In the mid-1970’s, my mom helped care for a Cambodian refugee family in Tulsa, Oklahoma. The family had narrowly escaped the genocide of the communist Khmer Rouge regime, fleeing to the United States with the assistance of a Tulsa-based missionary couple returning from Cambodia.
Almost 158,000 Cambodians entered the United States between 1975 and 1994.1 This family was part of the first wave, fortunate for them, as conditions in Cambodia worsened in subsequent years. The father of the family also escaped with them.2 That would not be the case in later arrivals of Cambodian immigrants, as the men were often placed into forced labor camps, or worse.
With the benefit of historical context, we might deduce this family was highly educated, perhaps with professional occupations back home. Hence, why they arrived as part of the first wave. They might have once been prominent citizens, though stripped of all possessions.
When people are destitute, we often use the expression, they arrived with nothing but the clothes on their backs. This family arrived wearing their pajamas. This is what it means to leave in the middle of the night, literally.
Mom would periodically drop by their apartment, replenish their food stock, take them to doctor’s appointments and generally check on them.
I have a vivid memory of visiting this family one day with Mom when I was four years old. I was just along for the ride, as four-year-olds often are… too young for kindergarten, but old enough to drag along.
I remember we drove to the apartment in our dark-green-almost-black, sporty Chevrolet Corvair. If I’m not mistaken, it was a 1969 vintage. Perhaps 1968.3 It was a groovy car back in the day, with black leather interior and a manual stick shift on the floor.
When the car was new, it looked something like this:
From the backseat, I had a clear view of the driver’s instrument panel, because I was standing up, looking over mom’s shoulder as we drove.
That may sound odd now, but cars of this vintage didn’t have seatbelts in the back.4 In fact, in larger cars, the prized place to sleep on long trips was the rear-window alcove, a platform nestled behind the back seat, below the rear window. It wasn’t uncommon to see children perched in this nook, fast asleep while driving down the highway.
Aside – My First Car
Our other car was a light-blue 1969 Ford Galaxie, pictured below. This behemoth of a car came equipped with perfect rear-window sleeping quarters. Tell me you couldn’t fall asleep like this on a long trip.
Incidentally, this would be my first car when I later turned 16. This sets a good precedent, I think, that your first car should be older than you. Vehicles often don’t survive 16-year-old drivers, especially if the car is fast. Strangely, for such a large car, the Galaxie could really accelerate.
“The Blue Whale”, nicknamed by my friends for obvious reasons, met its fate one Saturday evening, just before midnight, less than a year after I started driving… legally.
I was hanging out with a friend, at her house. I had already called my Dad twice asking if I could extend my informal curfew.
“Dad, we’re hanging out having fun. Can I stay out later?”
“Sure. Maybe be home around 11pm then?”, Dad asked.
45 minutes later…
“Dad, we’re still hanging out. Can I stay longer?”
“Sure. But be home by midnight,” Dad’s intonation made it clear this latest deadline was not a candidate for extension.
Fair enough. Besides, there’s something about midnight. Once passed, it’s no longer just staying out late. It’s literally staying to the next day.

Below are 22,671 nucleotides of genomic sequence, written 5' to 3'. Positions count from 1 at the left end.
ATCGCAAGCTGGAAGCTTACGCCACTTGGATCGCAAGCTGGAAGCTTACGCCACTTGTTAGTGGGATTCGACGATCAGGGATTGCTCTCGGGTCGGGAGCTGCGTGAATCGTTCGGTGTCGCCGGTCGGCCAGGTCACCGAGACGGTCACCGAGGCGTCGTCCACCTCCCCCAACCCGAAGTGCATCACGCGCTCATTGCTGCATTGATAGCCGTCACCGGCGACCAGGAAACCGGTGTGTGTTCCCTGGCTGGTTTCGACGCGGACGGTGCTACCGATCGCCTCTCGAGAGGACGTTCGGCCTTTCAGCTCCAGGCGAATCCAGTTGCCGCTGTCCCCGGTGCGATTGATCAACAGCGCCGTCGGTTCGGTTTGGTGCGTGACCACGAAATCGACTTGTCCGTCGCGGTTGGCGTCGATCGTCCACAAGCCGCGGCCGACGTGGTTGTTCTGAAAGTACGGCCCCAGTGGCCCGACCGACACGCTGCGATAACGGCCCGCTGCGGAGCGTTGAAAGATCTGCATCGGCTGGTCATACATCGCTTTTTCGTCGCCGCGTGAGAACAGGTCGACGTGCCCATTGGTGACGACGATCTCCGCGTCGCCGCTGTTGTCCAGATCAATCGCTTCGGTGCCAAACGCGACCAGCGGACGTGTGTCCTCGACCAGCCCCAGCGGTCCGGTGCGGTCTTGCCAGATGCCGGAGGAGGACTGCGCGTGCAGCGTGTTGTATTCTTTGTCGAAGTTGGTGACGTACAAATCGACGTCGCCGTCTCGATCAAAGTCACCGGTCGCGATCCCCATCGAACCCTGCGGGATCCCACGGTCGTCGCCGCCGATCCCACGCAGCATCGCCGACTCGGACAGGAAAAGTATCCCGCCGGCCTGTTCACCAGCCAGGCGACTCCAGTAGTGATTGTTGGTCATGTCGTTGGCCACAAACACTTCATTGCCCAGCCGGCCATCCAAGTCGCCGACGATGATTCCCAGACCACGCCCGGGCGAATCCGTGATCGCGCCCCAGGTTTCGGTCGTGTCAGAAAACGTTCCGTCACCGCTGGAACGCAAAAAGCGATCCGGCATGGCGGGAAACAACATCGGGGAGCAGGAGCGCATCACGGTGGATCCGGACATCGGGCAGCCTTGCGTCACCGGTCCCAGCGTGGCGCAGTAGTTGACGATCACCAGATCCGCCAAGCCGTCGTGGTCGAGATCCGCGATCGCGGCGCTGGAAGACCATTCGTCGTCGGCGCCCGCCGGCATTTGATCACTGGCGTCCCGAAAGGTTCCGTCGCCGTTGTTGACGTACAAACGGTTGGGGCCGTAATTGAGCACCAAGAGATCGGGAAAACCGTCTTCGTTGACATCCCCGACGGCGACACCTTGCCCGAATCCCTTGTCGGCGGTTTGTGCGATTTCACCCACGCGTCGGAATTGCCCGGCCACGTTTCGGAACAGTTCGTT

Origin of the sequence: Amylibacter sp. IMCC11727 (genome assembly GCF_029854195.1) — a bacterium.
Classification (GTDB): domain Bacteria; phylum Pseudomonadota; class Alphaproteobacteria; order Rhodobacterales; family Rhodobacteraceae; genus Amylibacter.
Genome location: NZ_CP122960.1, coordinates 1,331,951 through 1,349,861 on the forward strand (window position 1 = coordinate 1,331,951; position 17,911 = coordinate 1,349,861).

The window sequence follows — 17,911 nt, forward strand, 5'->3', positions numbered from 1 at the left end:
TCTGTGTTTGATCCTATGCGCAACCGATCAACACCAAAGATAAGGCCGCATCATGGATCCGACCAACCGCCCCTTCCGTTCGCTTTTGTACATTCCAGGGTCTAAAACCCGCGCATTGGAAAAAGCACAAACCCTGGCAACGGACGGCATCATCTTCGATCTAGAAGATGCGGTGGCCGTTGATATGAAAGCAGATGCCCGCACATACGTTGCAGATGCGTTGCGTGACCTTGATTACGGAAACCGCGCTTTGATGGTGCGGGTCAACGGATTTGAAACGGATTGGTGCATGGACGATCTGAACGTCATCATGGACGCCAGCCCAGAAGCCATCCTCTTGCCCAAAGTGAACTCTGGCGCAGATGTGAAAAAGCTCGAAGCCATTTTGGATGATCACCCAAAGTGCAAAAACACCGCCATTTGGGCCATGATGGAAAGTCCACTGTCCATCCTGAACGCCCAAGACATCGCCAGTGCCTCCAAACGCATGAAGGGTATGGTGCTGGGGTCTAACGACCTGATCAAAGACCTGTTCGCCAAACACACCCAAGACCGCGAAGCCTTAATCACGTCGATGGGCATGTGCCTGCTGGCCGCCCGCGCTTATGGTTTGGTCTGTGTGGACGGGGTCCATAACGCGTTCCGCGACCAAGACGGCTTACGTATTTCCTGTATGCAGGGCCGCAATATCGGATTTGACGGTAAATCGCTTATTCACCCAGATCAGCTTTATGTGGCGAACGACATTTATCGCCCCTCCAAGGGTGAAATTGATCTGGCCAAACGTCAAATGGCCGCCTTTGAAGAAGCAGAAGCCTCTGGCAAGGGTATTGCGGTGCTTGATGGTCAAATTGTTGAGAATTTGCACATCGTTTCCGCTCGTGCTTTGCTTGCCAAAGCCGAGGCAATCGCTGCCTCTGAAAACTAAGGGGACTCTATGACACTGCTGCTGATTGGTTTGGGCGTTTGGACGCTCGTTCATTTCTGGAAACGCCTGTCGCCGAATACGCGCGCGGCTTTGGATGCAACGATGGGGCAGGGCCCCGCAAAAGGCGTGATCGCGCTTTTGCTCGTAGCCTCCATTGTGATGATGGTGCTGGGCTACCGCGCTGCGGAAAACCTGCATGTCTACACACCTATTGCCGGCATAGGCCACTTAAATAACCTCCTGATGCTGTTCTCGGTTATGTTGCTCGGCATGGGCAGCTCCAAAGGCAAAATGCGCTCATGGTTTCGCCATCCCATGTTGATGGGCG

Looking back, I probably woke him by calling, twice. Mom was likely still waiting up, as mom’s do.
As the clock chipped away at my expected arrival time, a certain tension in my schedule began to mount into a proper dilemma. I had delayed my departure such that I had less time than required to arrive home by midnight. I couldn’t invent time-travel, but I could reduce travel-time… condensing it, by increasing the distance-per-unit-time = speed, which I did.
Sometimes increasing your speed accelerates your arrival. Sometimes it does the exact opposite.
If I could have magically paused time that evening to write a journal entry predicting 30 minutes into my immediate future, it would have concluded,
“And I arrived home on time, as planned. THE END.”
But this forecast would prove at odds with the more interesting outcome soon to unfold upon me.
We lived in the country, on dirt roads. Heavy rains that evening had converted the dirt to mud. But the mud did not dissuade my speed. I had been driving since I was 7, thanks to Mom’s leniency when it came to driving in the country. Consequently, I was a more experienced driver than my age would normally imply. I also had quick reaction times, good hand-to-eye coordination, bravado, and the invincibility that accompanies youth. This is all part of the same recipe.
What I lacked was sufficient life experience to understand that unanticipated, out-of-the-ordinary circumstances most often cause wrecks. Extraordinary circumstances are precisely why we have speed limits mandating we drive slower than physics allow. Otherwise, half of us would drive at the brink-of-insanity most of the time.5 When you’re sixteen, this is not how you think. Or, at least, not how I thought. Actually, I don’t recall thinking about this at all, or anything like it, which I suppose is the point here.
My sole mission: arrive home by midnight.
Given the late departure, warp-speed was required. Inevitable really.
Unbeknownst to me, the heavy rainfall had washed away the dirt in front of the newly constructed concrete bridge. The dirt, now missing, no longer fulfilled its main function, to smoothly connect the road to the bridge. So, the unexpected circumstance for me that evening included the bridge being a foot higher (30 cm) than the road. This can make for a rather abrupt road-to-bridge transition.